Officer of the Year Staff Sergeant Joseph Matthews paid a courtesy call on Mayor John Tory at City Hall on May 18.
Tory, also on the Toronto Police Services Board, was unable to attend the awards ceremony organized by the Toronto Region Board of Trade (TRBT) on May 16 but wanted to recognize the work of officers.
Matthews was working a paid duty on August 8, 2015, when the call for the sound of gunshots near the Muzik nightclub came over the radio.
As the officer approached the south side of the nightclub, he saw someone, covered in blood, entering a taxi.
Assigned to 12 Division at the time, he took the victim out of the taxi and rendered First Aid.
While helping the shooting victim and trying to control the crowd, Matthews was punched in the face by a female bystander. That didn’t deter him from his primary concern to keep the victim alive.
Covered in blood, the fearless officer went to the hospital with the critically injured victim who survived.
“This is an incredibly heroic act in the city that arose out of a tragedy,” said Tory. “The officer did the right thing at the right time with what he was trained to do. He set an example and showed people what our police men and women do each and every day.
He set an example and showed people what our police men and women do each and every day
“…There are incidents that are fortunately less tragic and less violent that go on daily. These officers are expected to respond in a manner that is consistent with their training and act with compassion, courage and confidence. That’s why Toronto is such a safe city. Our police officers, just like our first-responders, do a fantastic job daily in protecting people, comforting people and sometimes rescuing people. I see it all the time.”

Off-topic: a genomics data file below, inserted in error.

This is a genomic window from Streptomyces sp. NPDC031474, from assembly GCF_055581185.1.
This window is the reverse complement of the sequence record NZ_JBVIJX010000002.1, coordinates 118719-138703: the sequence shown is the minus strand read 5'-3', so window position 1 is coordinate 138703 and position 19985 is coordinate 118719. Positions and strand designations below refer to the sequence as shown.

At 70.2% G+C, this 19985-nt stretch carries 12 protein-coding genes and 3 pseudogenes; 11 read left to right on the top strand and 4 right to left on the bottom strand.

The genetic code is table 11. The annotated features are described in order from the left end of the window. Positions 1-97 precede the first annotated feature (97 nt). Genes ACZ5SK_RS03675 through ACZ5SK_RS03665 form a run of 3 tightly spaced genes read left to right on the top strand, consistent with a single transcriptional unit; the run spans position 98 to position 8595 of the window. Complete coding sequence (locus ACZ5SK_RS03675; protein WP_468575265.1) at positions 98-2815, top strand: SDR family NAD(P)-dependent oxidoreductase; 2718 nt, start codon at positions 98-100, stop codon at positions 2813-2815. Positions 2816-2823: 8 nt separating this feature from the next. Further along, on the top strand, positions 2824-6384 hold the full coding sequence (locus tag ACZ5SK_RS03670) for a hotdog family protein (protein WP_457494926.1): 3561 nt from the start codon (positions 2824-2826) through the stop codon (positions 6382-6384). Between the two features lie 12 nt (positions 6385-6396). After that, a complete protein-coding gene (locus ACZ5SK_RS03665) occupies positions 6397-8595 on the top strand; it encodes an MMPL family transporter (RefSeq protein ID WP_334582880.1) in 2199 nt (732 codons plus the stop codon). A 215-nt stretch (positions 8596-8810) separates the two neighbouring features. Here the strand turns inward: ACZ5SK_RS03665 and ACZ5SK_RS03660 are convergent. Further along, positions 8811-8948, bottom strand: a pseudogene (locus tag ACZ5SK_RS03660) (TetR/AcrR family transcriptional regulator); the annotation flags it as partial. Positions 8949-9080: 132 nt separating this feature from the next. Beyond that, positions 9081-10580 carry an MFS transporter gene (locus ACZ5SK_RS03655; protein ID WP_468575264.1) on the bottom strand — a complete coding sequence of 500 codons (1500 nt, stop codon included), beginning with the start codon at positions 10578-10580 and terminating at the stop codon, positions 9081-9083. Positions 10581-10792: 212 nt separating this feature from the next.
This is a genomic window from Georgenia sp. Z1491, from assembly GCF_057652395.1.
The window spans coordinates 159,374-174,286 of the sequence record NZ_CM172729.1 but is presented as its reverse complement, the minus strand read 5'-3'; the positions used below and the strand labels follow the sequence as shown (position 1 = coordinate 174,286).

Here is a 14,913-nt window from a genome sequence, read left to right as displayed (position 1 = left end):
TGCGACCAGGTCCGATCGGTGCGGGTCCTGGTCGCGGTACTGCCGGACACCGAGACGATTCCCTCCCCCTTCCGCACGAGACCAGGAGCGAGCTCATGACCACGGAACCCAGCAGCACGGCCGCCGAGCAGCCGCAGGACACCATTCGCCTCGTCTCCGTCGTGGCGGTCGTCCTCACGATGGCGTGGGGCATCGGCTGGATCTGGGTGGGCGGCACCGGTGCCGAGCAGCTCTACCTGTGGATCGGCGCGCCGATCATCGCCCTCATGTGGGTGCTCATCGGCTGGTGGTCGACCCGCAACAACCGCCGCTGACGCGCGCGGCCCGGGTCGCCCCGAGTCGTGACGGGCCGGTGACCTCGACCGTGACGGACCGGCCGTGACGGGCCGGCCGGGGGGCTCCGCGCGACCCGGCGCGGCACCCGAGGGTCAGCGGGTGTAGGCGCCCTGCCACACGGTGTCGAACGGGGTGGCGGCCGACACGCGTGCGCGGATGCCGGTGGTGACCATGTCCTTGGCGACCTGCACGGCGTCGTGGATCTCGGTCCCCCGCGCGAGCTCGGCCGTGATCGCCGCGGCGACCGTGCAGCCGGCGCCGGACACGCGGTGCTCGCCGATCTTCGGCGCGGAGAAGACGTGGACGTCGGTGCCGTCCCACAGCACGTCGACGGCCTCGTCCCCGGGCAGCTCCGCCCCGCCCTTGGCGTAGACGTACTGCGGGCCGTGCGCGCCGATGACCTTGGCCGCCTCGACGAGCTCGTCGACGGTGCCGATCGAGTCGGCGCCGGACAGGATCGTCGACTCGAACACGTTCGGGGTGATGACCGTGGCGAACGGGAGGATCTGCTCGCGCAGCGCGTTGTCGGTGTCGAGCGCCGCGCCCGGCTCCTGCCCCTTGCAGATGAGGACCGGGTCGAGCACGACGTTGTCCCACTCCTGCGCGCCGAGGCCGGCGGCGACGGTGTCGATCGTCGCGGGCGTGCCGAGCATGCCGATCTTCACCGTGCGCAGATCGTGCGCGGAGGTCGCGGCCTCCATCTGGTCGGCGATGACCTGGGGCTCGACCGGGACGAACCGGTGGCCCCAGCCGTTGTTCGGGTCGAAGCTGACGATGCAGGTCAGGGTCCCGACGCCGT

Chief Mark Saunders and TRBT president Jan De Silva accompanied Matthews on the visit to the Mayor’s office.
“What Detective Sergeant Joe Matthews did is a testament to the great work that the men and women do each and every day,” Saunders said. “There are those rare moments where exceptional things happen and we have our officers, like D/Sgt. Matthews, who step up the plate. It’s not just about doing the job, but having that moral compass that’s built in each and every one of our officers to have an understanding of the environment and do what’s necessary to save lives.”